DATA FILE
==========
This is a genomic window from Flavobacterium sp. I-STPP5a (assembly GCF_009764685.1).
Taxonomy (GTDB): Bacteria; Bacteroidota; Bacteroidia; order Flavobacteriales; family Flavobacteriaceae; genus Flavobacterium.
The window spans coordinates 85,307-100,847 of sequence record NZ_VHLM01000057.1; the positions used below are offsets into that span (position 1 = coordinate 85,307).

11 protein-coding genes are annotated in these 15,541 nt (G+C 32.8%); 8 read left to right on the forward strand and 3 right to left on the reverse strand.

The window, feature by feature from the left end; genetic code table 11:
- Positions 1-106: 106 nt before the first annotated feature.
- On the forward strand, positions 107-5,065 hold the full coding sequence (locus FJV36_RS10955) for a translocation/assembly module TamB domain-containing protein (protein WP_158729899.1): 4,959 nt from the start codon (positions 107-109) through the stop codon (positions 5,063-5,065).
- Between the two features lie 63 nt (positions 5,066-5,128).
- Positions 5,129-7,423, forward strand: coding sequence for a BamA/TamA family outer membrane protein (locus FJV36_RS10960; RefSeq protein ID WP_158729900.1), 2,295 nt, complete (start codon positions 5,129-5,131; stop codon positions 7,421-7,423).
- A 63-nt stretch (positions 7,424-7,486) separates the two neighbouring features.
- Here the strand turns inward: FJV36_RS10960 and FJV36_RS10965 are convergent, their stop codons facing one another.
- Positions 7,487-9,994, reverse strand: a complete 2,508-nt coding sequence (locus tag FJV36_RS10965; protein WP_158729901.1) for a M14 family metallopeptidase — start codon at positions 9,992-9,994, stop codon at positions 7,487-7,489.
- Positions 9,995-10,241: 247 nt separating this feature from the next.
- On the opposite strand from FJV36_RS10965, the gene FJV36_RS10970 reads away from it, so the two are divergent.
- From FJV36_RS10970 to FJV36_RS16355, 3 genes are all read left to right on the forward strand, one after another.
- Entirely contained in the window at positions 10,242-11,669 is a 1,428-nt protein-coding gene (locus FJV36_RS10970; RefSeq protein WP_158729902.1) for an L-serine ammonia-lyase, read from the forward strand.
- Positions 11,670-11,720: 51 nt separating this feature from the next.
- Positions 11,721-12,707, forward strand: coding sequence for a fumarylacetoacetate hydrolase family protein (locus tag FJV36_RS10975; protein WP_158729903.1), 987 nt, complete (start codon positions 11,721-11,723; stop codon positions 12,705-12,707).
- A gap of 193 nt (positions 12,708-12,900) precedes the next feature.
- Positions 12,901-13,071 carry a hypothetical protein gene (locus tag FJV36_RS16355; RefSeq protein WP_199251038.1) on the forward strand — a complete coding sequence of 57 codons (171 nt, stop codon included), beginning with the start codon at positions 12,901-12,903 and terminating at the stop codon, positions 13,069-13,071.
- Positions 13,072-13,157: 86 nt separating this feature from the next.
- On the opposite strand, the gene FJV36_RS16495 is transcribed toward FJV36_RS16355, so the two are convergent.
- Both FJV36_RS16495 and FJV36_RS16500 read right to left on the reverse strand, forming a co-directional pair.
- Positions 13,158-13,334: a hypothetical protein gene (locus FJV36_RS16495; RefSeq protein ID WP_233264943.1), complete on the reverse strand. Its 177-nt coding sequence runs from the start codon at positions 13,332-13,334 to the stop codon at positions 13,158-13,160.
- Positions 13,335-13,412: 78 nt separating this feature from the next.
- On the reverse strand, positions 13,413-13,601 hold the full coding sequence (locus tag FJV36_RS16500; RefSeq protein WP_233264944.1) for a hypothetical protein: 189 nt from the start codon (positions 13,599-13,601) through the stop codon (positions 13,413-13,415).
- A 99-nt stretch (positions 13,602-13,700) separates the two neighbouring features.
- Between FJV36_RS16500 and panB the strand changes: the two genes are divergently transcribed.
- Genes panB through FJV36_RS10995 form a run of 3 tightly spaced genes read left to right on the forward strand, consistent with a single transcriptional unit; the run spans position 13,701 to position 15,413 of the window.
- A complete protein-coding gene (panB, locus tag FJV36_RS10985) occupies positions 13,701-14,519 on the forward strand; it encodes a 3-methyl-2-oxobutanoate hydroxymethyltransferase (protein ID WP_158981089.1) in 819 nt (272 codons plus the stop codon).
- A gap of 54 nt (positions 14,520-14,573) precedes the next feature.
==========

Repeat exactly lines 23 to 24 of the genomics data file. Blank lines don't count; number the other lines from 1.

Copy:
- Both FJV36_RS16495 and FJV36_RS16500 read right to left on the reverse strand, forming a co-directional pair.
- Positions 13,158-13,334: a hypothetical protein gene (locus FJV36_RS16495; RefSeq protein ID WP_233264943.1), complete on the reverse strand. Its 177-nt coding sequence runs from the start codon at positions 13,332-13,334 to the stop codon at positions 13,158-13,160.